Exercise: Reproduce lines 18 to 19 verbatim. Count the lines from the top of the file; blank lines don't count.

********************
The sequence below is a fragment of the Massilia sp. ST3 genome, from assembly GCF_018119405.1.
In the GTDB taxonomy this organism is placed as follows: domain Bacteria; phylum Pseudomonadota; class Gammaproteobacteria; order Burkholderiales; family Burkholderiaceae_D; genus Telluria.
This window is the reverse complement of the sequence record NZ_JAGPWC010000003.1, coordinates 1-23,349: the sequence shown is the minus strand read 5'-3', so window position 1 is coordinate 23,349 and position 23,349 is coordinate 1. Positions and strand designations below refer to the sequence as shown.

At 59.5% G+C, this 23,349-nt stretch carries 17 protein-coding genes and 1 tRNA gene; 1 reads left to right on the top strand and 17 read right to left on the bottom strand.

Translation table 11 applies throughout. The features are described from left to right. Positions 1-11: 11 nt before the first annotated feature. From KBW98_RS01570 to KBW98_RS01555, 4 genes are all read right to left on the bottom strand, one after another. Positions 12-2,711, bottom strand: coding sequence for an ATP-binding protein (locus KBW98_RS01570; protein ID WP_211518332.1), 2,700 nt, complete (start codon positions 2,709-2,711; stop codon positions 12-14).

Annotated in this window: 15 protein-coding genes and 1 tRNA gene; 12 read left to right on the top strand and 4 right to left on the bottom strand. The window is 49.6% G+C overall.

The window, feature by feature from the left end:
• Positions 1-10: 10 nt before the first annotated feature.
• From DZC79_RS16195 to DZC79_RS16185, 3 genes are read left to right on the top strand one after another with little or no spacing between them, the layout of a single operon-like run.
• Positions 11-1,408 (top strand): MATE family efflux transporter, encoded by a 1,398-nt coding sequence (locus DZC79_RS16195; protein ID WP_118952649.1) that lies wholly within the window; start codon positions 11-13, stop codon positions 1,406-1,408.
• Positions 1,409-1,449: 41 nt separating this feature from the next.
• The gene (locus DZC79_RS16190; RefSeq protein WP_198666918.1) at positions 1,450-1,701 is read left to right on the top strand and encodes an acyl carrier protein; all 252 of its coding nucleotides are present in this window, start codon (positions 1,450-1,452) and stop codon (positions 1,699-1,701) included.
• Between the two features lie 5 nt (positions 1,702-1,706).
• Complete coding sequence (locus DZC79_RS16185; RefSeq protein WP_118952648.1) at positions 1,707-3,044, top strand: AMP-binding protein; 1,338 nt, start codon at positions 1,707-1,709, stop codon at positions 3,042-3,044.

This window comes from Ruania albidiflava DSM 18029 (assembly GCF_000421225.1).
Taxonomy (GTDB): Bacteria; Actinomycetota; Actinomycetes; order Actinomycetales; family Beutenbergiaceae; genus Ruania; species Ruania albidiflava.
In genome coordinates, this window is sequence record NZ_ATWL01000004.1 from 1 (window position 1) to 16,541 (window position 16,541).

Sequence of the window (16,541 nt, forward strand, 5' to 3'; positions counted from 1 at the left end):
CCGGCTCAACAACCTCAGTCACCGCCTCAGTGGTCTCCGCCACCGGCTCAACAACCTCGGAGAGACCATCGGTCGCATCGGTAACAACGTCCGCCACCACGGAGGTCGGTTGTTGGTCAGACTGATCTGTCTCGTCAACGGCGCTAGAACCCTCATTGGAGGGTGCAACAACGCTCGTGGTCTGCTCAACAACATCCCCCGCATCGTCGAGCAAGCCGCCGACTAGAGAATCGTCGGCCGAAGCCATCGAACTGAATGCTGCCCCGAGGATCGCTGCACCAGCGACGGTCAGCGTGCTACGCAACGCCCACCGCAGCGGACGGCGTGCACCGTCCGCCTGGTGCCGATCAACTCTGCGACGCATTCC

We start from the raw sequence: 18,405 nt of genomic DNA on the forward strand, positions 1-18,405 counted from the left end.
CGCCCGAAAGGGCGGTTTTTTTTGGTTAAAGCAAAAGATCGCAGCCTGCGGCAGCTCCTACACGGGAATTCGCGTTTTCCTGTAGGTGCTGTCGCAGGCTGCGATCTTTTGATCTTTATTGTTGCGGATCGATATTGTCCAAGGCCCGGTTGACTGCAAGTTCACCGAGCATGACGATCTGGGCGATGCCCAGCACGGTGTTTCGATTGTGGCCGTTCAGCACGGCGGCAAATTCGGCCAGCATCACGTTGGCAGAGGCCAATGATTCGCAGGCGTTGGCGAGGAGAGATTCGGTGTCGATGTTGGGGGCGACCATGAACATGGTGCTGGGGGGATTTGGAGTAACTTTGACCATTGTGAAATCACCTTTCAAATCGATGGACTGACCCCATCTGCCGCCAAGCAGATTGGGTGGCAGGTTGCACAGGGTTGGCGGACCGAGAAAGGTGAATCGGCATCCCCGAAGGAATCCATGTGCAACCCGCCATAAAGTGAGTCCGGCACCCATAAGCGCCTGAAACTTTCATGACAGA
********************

Sequence of the window (16,541 nt, forward strand, 5' to 3'; positions counted from 1 at the left end):
CCGGCTCAACAACCTCAGTCACCGCCTCAGTGGTCTCCGCCACCGGCTCAACAACCTCGGAGAGACCATCGGTCGCATCGGTAACAACGTCCGCCACCACGGAGGTCGGTTGTTGGTCAGACTGATCTGTCTCGTCAACGGCGCTAGAACCCTCATTGGAGGGTGCAACAACGCTCGTGGTCTGCTCAACAACATCCCCCGCATCGTCGAGCAAGCCGCCGACTAGAGAATCGTCGGCCGAAGCCATCGAACTGAATGCTGCCCCGAGGATCGCTGCACCAGCGACGGTCAGCGTGCTACGCAACGCCCACCGCAGCGGACGGCGTGCACCGTCCGCCTGGTGCCGATCAACTCTGCGACGCATTCC